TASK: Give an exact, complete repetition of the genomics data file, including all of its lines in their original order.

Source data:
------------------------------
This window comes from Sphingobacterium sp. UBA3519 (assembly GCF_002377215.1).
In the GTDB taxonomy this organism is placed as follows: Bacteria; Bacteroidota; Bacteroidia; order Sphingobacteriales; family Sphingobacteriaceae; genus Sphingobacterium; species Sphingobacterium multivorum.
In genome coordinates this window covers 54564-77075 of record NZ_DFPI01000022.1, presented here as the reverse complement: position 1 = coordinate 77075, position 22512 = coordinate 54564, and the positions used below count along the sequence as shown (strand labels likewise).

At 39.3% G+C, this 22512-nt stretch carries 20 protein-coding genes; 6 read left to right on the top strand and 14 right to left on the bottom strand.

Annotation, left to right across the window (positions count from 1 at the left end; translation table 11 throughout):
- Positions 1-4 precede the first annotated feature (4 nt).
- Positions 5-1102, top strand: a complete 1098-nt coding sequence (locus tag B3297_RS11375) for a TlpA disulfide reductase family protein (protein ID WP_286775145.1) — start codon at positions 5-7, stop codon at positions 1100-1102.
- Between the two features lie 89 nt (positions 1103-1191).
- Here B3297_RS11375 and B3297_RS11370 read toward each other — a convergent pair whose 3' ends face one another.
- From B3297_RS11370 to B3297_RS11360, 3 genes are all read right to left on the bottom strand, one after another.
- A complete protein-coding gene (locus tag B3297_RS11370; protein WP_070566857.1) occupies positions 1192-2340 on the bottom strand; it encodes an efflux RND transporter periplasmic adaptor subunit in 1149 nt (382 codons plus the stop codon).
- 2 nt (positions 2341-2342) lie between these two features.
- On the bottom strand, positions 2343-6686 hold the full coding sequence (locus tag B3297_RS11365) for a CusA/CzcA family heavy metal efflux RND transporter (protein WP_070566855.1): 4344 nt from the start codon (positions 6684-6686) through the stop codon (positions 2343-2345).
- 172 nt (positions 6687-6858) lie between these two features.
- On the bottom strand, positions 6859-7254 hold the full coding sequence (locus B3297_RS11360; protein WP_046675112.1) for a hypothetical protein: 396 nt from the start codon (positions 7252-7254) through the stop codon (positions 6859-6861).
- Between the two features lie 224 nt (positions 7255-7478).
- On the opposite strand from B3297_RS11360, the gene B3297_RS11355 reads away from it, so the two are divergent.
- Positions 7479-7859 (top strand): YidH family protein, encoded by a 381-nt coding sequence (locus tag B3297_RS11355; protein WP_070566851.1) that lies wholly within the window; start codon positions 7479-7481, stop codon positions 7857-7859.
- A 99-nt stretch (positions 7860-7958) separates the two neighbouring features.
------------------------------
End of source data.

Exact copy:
This window comes from Sphingobacterium sp. UBA3519 (assembly GCF_002377215.1).
In the GTDB taxonomy this organism is placed as follows: Bacteria; Bacteroidota; Bacteroidia; order Sphingobacteriales; family Sphingobacteriaceae; genus Sphingobacterium; species Sphingobacterium multivorum.
In genome coordinates this window covers 54564-77075 of record NZ_DFPI01000022.1, presented here as the reverse complement: position 1 = coordinate 77075, position 22512 = coordinate 54564, and the positions used below count along the sequence as shown (strand labels likewise).

At 39.3% G+C, this 22512-nt stretch carries 20 protein-coding genes; 6 read left to right on the top strand and 14 right to left on the bottom strand.

Annotation, left to right across the window (positions count from 1 at the left end; translation table 11 throughout):
- Positions 1-4 precede the first annotated feature (4 nt).
- Positions 5-1102, top strand: a complete 1098-nt coding sequence (locus tag B3297_RS11375) for a TlpA disulfide reductase family protein (protein ID WP_286775145.1) — start codon at positions 5-7, stop codon at positions 1100-1102.
- Between the two features lie 89 nt (positions 1103-1191).
- Here B3297_RS11375 and B3297_RS11370 read toward each other — a convergent pair whose 3' ends face one another.
- From B3297_RS11370 to B3297_RS11360, 3 genes are all read right to left on the bottom strand, one after another.
- A complete protein-coding gene (locus tag B3297_RS11370; protein WP_070566857.1) occupies positions 1192-2340 on the bottom strand; it encodes an efflux RND transporter periplasmic adaptor subunit in 1149 nt (382 codons plus the stop codon).
- 2 nt (positions 2341-2342) lie between these two features.
- On the bottom strand, positions 2343-6686 hold the full coding sequence (locus tag B3297_RS11365) for a CusA/CzcA family heavy metal efflux RND transporter (protein WP_070566855.1): 4344 nt from the start codon (positions 6684-6686) through the stop codon (positions 2343-2345).
- 172 nt (positions 6687-6858) lie between these two features.
- On the bottom strand, positions 6859-7254 hold the full coding sequence (locus B3297_RS11360; protein WP_046675112.1) for a hypothetical protein: 396 nt from the start codon (positions 7252-7254) through the stop codon (positions 6859-6861).
- Between the two features lie 224 nt (positions 7255-7478).
- On the opposite strand from B3297_RS11360, the gene B3297_RS11355 reads away from it, so the two are divergent.
- Positions 7479-7859 (top strand): YidH family protein, encoded by a 381-nt coding sequence (locus tag B3297_RS11355; protein WP_070566851.1) that lies wholly within the window; start codon positions 7479-7481, stop codon positions 7857-7859.
- A 99-nt stretch (positions 7860-7958) separates the two neighbouring features.